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January 8, 2016 11:47 am

Tel Aviv Pub Owner Says Reopening After Deadly Terror Attack ‘Will be Our Long-Term Victory’ (INTERVIEW)

avatar by Ruthie Blum

Ori Mizrachi, co-owner of the Simta pub in Tel Aviv. Photo: nrg/Screenshot.

Ori Mizrachi, co-owner of the Simta pub in Tel Aviv. Photo: nrg/Screenshot.

A co-owner of the Tel Aviv pub that was the target of last Friday afternoon’s shooting attack explained to The Algemeiner why he reopened the establishment Wednesday night, even as police continued their manhunt for the terrorist, who has since been located and neutralized.

Ori Mizrachi, one of five partners who opened the “Simta” (“alley”) in the White City exactly four months ago said that his fears about resuming “business as usual” were not related to physical danger. This is in spite of the fact that Nashat Milhem, the Israeli Arab who opened fire on patrons, killing two of them, wounding seven others and subsequently murdering a taxi driver, still remained at large on Wednesday. (He was discovered in Umm el-Fahm on Friday, and was killed by Israeli security forces during a gun battle.)

No, Mizrachi told The Algemeiner on Friday, a week to the date of the attack, “If there was any trepidation – and there was – it had to do with how opening our doors so soon after the tragedy would appear to the public.”

The families of 26-year-old Alon Bakal, a Simta shift manager, and 30-year-old Shimon Ruimi, who was there attending the birthday party of a friend, were still sitting shiva (the Jewish seven-day mourning period), he said. “And we weren’t sure whether our attempt at showing that we will not be defeated by terrorism would be perceived as inappropriate.”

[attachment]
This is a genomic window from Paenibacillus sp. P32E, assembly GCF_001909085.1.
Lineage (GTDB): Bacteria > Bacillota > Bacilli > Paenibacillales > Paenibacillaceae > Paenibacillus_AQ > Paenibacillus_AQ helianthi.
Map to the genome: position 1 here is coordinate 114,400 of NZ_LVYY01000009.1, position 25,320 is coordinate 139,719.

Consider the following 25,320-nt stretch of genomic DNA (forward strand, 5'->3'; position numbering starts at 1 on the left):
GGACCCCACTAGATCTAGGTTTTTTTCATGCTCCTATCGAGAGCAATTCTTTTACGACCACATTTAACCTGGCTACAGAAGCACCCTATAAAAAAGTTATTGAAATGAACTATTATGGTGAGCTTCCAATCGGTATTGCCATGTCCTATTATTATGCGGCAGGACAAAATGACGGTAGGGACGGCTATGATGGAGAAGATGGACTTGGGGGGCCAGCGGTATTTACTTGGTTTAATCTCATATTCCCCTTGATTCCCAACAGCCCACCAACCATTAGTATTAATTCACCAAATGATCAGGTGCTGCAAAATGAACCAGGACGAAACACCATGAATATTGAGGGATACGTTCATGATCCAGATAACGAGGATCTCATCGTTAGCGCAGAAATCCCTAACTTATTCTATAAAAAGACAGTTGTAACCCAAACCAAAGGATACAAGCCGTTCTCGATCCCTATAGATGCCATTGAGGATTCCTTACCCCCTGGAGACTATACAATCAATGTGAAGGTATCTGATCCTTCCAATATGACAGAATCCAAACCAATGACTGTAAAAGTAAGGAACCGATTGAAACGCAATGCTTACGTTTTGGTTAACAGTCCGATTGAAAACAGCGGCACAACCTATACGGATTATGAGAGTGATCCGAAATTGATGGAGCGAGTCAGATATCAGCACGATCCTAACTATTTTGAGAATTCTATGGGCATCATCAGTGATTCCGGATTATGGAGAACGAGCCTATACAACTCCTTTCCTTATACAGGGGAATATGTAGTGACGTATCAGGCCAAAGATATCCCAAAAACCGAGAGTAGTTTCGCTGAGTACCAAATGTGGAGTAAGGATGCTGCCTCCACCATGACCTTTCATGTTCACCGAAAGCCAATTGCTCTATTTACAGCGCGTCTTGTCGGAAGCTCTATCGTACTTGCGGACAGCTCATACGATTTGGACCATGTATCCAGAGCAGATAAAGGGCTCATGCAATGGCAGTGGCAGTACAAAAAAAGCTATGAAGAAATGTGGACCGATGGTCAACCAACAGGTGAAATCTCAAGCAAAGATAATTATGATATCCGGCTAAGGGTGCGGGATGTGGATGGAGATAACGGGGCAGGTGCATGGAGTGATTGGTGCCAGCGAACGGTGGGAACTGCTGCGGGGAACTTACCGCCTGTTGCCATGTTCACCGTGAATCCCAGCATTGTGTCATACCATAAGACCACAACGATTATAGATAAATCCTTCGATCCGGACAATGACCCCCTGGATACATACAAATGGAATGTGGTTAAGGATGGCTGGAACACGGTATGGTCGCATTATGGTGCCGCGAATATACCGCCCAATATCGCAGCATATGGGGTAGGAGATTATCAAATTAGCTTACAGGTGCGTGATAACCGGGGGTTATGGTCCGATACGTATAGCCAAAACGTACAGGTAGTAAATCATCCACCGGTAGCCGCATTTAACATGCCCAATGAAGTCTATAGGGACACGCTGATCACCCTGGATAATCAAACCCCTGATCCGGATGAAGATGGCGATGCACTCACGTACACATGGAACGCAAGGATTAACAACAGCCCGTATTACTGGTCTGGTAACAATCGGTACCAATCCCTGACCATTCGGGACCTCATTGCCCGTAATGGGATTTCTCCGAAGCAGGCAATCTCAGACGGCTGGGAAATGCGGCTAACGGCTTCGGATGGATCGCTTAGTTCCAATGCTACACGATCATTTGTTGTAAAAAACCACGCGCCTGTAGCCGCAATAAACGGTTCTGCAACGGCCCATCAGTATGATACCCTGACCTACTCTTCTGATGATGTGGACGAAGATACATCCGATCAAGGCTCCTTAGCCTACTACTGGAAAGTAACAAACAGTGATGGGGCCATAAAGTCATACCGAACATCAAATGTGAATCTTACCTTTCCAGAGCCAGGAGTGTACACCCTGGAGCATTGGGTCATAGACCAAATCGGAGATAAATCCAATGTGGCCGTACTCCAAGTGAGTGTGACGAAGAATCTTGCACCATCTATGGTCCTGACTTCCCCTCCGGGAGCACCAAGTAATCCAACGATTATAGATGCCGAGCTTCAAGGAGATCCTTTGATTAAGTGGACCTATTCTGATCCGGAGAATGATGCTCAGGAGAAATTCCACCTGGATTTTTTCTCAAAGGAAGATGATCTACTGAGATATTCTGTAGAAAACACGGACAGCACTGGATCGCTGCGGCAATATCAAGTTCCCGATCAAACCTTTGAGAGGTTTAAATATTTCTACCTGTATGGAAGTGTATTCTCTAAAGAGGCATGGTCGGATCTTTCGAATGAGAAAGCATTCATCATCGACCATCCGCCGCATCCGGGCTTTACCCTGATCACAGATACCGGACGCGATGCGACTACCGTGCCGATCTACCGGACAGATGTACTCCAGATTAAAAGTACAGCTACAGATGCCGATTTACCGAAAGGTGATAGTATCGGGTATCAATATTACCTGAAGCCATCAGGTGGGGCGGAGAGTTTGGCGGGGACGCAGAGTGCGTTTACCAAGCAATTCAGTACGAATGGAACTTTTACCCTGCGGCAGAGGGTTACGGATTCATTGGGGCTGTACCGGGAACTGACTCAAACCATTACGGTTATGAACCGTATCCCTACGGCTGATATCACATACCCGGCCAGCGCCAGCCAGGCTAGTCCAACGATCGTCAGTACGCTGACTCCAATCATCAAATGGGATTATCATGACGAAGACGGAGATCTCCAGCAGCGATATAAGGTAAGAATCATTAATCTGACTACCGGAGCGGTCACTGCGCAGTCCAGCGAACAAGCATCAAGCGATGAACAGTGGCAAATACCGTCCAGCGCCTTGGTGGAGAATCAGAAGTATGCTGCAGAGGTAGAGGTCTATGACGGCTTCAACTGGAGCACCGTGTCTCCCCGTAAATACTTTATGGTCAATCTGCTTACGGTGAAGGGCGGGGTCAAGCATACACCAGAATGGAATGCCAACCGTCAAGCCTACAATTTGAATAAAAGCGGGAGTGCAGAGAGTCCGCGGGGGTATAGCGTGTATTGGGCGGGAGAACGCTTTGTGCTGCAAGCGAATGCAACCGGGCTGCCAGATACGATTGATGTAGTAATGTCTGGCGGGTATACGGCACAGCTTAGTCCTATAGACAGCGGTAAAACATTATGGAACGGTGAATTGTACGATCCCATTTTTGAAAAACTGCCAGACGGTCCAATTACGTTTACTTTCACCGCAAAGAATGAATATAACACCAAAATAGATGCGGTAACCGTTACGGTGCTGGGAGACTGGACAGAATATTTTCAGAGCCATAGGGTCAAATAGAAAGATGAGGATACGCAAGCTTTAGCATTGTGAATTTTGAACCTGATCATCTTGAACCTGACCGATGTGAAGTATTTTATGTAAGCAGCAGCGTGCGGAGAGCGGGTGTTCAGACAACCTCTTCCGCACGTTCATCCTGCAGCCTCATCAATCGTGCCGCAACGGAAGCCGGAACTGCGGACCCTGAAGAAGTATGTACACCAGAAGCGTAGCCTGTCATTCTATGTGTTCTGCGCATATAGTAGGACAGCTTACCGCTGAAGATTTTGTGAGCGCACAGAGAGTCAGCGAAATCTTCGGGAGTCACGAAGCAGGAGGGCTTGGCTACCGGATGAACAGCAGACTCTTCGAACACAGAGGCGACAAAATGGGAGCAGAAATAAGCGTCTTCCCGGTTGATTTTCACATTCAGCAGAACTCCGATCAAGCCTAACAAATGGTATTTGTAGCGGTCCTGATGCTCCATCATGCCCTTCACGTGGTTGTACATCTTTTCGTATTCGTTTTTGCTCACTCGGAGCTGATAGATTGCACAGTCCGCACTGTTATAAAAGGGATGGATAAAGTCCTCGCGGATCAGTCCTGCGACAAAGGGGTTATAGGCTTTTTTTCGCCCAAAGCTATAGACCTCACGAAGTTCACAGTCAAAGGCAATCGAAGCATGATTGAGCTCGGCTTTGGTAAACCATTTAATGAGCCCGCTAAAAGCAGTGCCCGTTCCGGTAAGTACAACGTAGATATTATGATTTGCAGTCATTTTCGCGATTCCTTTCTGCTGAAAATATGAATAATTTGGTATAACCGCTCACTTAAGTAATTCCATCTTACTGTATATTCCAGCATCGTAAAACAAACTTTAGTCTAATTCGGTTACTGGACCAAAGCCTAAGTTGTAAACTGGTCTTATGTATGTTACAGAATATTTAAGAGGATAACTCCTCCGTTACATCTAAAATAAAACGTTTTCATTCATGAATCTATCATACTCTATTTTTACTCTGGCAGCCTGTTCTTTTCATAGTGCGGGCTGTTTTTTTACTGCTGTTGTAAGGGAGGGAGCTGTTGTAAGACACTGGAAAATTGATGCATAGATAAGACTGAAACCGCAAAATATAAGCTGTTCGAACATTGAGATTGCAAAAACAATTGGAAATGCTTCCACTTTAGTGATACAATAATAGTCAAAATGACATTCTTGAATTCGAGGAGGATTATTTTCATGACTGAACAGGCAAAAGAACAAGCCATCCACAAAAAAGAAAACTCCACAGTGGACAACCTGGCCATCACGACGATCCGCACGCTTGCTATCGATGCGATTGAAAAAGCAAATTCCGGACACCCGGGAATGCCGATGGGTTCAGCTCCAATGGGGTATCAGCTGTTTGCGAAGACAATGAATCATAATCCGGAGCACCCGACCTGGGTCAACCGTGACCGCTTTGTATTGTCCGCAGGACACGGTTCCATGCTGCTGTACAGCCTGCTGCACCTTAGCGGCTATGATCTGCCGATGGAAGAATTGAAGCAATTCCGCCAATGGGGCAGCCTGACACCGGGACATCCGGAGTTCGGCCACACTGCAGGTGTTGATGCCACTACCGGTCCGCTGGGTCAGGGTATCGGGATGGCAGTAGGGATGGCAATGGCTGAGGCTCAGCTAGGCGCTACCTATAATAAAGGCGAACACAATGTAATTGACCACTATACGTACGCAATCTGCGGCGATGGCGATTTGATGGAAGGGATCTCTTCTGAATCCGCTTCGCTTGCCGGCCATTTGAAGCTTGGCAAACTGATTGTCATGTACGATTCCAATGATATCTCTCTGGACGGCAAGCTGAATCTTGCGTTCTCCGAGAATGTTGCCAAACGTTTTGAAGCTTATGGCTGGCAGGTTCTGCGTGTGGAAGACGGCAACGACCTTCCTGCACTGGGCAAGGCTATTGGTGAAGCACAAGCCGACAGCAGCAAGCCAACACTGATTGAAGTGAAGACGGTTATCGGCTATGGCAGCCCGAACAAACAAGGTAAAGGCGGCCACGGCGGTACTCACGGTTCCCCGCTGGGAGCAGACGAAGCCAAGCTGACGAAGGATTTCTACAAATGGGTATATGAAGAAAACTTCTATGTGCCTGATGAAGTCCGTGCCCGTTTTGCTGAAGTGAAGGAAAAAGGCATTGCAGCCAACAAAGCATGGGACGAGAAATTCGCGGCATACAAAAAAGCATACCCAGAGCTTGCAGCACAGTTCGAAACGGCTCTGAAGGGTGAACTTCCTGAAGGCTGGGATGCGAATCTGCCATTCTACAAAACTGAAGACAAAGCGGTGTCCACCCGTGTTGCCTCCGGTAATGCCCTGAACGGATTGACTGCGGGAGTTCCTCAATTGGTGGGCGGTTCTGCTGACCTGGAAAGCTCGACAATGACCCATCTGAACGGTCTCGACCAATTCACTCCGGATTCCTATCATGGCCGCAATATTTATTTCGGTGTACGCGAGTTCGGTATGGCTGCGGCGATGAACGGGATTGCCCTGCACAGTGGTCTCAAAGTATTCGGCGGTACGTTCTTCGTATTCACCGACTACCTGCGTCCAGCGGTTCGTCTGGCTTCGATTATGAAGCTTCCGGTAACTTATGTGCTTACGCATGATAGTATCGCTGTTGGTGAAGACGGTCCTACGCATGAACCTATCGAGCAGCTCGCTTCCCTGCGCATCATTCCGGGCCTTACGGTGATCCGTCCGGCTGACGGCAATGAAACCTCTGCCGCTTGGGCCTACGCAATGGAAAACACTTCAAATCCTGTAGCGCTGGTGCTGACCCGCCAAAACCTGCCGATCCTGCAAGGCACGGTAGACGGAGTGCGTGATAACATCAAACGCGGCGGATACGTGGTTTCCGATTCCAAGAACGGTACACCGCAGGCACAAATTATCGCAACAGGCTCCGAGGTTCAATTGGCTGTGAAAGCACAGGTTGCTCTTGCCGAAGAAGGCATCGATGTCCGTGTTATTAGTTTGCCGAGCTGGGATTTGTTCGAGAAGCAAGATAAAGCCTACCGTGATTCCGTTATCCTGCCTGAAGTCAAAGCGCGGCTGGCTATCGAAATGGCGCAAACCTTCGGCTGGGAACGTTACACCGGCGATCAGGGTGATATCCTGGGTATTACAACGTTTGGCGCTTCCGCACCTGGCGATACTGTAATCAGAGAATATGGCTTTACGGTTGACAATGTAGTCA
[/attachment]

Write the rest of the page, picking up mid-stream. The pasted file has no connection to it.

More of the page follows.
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Nevertheless, said Mizrachi, who arrived at the pub minutes after the shooting spree, “We felt it was really important to show not only that life goes on, but that it does so in an atmosphere of unity and togetherness in the face of hardship.”

This, he asserted, was one of the original concepts on which the Simta was created in the first place: “To make people feel uplifted, surrounded by others in the same enjoyment mode.”

On Wednesday evening, this spirit was apparent, Mizrachi said, “albeit with a respectful sense that everyone was there to remember Bakal and Ruimi.”

Indeed, the room of the hip, centrally located pub was lit with yahrzeit memorial candles, not tea lights in colored glass for romantic ambiance. And Israeli flags created the decor.

And there was music, said Mizrachi. But not the usual blasting kind normally heard in bars; rather a public sing-a-long, more typical of sitting around a camp fire on the dunes than on bar stools along Dizengoff Street.

Among the first to enter the premises was Tel Aviv Mayor Ron Huldai, who shared a beer with Mizrachi and his four co-owners, and made a statement for public consumption – praising residents of his city for their resilience.

Mizrachi told The Algemeiner about the pep talk he gave to his 26 employees prior to the re-opening. “I said to them, ‘Let’s compare this to a combat unit, whose mission is to make people feel good and safe, when suddenly two of our men are killed. If we keep the place closed, the enemy has won the war. If we open it, we will have lost a small battle within the greater operation, but it will be our long-term victory.’”

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